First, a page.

So we weren’t extorted for money at the border; it was all unexpectedly professional. Then again, we took the safe option of entering by public bus. Had we gone by car it could have been a different story. For us though, the general pleasantness of the people continued once we were safely across the border and in Tiraspol looking for dinner. Several people pointed us in the direction of Andy’s Pizza, a branch of the Moldovan restaurant chain that has, oddly enough, sprouted up in Tiraspol (and is, according to what we’d read online, an integral part of any visit to the capital). To my surprise the menus at Andy’s were in both Russian and English and our wait staff spoke great English – as did the host of our accommodations I was later to discover. The communication abilities of the Transnistrians was one point for me where what I’d heard about Transnistria just didn’t match up with my experience of reality. I’m not saying it’s a good idea to go there if you don’t speak at least some Russian, but from what I’d read I’d expected to find a disconnected, Russian-only enclave. However, the younger people we met had no problems chattering away to us in English, and it turns out that Transnistria apparently has three official languages: Russian, Moldovan and Ukrainian.
After dinner we met up with our host who took us for an evening walk in the true spirit of гулать (stroll). He took us to see a big construction site where a new hospital was being built. When I explained to him that I’d read there’s no medical care in Tiraspol, he laughed and told me “we call Tiraspol the city of hospitals”. Whether or not we as foreigners could have accessed these supposed hospitals was, happily, something we didn’t have to find out. The next morning our host took us on a tour of the main part of town, which is more or less one long, tidy street lined with important, well-maintained buildings. I had the surreal feeling of walking through an outdoor museum in which a living piece of the USSR had been preserved. We saw huge, imposing Lenin statues, government buildings bearing soviet red stars and billboards displaying slogans like “Love Your City”. There were small shops, large hotels, an indoor market, a peaceful path running along the Dniester River and, indeed, a big Sheriff supermarket with an exchange bureau and cafe inside. There was an unnamed, hastily shuffled-past gate painted with more red stars. “Some things are not for us to know” I was told when I asked what was inside.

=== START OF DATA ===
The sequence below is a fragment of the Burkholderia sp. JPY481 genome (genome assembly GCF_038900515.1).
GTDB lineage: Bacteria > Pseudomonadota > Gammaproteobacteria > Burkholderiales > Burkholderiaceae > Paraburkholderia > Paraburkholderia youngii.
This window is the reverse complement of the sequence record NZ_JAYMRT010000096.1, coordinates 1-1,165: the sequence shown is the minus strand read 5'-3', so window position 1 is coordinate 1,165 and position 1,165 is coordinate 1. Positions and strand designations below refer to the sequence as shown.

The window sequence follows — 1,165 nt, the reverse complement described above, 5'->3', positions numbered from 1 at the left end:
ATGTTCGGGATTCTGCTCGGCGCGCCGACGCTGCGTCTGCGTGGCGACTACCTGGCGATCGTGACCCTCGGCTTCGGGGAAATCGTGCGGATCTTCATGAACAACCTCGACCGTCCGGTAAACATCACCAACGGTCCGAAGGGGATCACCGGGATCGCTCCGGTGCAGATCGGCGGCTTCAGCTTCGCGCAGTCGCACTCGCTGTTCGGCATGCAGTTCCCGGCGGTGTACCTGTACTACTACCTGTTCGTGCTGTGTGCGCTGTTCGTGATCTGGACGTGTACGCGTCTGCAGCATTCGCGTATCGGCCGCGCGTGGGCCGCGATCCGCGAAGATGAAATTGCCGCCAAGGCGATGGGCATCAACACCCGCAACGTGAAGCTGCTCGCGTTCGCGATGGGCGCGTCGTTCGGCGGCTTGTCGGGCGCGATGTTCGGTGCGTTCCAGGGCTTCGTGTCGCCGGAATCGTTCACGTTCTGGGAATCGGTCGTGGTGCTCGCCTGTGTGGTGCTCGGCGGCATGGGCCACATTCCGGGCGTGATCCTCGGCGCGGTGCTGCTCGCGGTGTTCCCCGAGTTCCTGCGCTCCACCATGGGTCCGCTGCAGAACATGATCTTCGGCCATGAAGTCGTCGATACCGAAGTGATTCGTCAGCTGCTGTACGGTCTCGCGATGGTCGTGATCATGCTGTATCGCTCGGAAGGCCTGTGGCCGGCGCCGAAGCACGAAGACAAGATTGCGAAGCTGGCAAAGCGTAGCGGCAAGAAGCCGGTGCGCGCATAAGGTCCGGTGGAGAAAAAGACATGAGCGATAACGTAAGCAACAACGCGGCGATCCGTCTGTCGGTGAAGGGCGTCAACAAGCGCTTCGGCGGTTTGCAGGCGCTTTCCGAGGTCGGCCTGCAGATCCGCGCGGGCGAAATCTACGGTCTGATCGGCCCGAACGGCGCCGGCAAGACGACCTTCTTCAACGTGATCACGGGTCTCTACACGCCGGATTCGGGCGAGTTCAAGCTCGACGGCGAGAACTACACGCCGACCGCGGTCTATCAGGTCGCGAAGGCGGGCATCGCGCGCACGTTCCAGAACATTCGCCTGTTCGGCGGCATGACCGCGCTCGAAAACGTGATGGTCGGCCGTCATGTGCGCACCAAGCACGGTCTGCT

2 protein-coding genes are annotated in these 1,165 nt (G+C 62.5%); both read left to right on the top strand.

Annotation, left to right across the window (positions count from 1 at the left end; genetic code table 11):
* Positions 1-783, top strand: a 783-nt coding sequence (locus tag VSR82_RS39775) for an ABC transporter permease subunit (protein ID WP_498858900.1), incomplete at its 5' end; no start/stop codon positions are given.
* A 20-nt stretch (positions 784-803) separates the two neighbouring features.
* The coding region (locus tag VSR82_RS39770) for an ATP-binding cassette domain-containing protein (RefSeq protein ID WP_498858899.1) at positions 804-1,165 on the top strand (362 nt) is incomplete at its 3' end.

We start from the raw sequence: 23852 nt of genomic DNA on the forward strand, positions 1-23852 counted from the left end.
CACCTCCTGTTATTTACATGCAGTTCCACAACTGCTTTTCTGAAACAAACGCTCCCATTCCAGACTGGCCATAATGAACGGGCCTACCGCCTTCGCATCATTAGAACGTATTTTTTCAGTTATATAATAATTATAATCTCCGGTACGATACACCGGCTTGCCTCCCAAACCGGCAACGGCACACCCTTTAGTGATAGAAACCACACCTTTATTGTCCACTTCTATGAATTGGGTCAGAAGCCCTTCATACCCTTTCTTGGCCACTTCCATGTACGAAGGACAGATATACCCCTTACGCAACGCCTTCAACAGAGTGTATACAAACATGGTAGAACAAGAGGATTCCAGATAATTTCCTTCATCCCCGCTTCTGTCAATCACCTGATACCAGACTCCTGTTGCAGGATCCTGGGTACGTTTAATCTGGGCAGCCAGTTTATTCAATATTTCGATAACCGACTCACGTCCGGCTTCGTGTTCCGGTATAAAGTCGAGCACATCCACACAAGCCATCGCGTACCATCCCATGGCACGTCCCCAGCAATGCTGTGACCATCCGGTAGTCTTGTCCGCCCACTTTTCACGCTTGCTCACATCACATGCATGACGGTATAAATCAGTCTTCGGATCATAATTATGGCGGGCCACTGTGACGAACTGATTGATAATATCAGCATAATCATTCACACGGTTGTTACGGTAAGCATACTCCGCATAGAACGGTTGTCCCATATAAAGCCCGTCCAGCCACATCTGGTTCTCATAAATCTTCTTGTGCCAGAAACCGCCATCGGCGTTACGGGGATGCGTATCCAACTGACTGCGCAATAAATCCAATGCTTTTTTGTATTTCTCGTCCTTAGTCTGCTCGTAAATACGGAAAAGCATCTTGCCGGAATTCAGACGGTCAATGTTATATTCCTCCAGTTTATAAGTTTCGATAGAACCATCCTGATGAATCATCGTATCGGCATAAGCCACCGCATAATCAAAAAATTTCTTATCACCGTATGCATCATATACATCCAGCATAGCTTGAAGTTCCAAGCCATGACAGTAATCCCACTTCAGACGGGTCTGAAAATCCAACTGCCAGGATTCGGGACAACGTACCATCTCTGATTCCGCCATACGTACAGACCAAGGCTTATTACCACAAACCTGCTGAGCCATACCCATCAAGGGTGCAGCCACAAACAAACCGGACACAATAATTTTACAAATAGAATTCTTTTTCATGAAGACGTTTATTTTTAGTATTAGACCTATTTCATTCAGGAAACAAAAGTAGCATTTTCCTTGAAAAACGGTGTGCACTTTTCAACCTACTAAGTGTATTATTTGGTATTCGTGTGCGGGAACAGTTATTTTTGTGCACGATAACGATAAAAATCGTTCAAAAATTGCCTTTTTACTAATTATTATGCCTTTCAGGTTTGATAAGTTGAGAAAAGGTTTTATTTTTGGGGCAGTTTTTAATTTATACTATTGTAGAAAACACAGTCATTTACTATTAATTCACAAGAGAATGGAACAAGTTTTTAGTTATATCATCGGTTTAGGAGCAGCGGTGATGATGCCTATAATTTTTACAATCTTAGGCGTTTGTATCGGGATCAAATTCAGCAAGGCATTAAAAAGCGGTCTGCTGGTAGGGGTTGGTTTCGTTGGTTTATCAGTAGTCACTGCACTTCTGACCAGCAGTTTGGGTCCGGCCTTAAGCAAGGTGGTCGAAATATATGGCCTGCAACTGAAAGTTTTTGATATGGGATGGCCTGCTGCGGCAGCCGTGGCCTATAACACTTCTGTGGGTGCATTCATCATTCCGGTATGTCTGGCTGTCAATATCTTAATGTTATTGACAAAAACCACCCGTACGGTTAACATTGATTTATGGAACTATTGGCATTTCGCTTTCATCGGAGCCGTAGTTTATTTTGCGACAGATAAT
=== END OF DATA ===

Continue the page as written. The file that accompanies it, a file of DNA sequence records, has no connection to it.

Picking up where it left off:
Altogether I found Tiraspol calm, welcoming and a little bit mysterious. But after just a brief visit it was time for us to leave again. It turned out that getting a marshrutka back to Chisinau basically involved flagging one down as it raced towards us along a busy road. Luckily for us a helpful woman headed in the same direction did the flagging down for the three of us. Unluckily enough the little bus was already full, so we spent the next 1.5 hours bouncing around in the aisle holding on for dear life as our driver sped merrily towards Moldova. Standing up, I didn’t get a great view out of the window, but we certainly passed armed soldiers and a tank or two on our way out of Transnistria.
So for me Transnistria was part frozen in time, part ever evolving and looking to the future. I don’t recommend it for a relaxing getaway. But if you want to experience for yourself what a frozen conflict zone can be like, especially one we have little direct information on, brush up on your Russian, jump on a marshrutka, and go on an adventure to Transnistria.